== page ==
Status Quo

In 2007 there was a movement in the .NET community dubbed “ALT.NET”.  A community was formed by individuals who believed there to be a “better” way from the tooling, frameworks, practices and principles provided by Microsoft.  The initial release of Linq to Entities (Entity Framework) was really a starting point for discussion since it did not support POCO’s and was not persistence ignorant.

ALT.NET was about challenging the status quo.  Although some might not be familiar with with the ALT.NET movement, you can thank it for helping the common practice of: Inversion of Control (Dependency Injection), Persistence Ignorant ORM’s, and SOLID principles.

So what happened to the community?  Was it a failure since it is no longer as active?  Or was it a success because many of the alternatives are now the “norm”?  I believe it to be both.

We need to continue challenging the status quo.  Individually and as a community.  Innovation and process improvement can only come from alternative thinking.  Have pride for the software you develop (Manifesto for Software Craftsmanship) and improve upon the existing practices.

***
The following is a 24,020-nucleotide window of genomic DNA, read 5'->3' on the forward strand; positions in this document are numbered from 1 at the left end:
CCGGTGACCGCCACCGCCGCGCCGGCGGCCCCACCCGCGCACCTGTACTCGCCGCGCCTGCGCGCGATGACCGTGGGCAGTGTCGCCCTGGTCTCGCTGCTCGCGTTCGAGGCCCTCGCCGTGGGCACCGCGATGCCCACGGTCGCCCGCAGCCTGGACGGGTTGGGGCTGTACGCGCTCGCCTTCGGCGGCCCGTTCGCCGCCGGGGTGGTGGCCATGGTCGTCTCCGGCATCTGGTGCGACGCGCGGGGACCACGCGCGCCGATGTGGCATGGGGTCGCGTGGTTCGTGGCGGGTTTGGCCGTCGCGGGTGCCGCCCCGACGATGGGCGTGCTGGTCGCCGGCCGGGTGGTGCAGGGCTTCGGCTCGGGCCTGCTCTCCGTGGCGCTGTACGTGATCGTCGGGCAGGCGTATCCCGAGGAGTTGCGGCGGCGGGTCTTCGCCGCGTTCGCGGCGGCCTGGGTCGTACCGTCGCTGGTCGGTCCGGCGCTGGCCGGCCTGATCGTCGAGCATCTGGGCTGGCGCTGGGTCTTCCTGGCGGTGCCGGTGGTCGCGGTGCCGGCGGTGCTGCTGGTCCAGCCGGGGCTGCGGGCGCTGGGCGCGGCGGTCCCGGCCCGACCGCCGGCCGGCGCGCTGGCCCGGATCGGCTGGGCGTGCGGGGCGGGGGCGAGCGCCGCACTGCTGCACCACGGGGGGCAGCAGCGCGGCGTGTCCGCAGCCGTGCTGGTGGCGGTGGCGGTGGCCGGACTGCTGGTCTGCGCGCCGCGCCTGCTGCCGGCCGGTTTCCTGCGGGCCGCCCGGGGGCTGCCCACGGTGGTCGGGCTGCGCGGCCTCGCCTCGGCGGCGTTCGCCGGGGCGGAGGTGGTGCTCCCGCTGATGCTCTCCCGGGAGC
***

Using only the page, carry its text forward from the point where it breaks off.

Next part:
Open/Closed Principle Violation

Before I post too many SOLID principle posts, let me prefix by saying that I strongly believing that following SOLID principles as guidelines will lead to writing better Object Oriented code.

Back to Open/Close Principle

Software entities like classes, modules and functions should be open for extension but closed for modifications.

Out of all the SOLID principles, I’ve found this one to causes the most confusion and is the hardest to identify for developers.  When following any of the SOLID principles, they all have a bit of cross over that help you identify when violating one of them.  Violating Open/Close principle usually means you are also violating Single Responsibility.

Here are a few smells/tips to for identifying when you might be violating Open/Closed principle:

  • Conditional Code
  • Multiple unit tests due to multiple execution paths
  • Violation of Single Responsibility
[code lang=”csharp”] // Something smells in here…
public int GetSpeed()
int speed = 0;

if (_type is Bike)
speed = 10;
else if (_type is Car)
speed = 70;
else if (_type is Jet)
speed = 300;

return speed;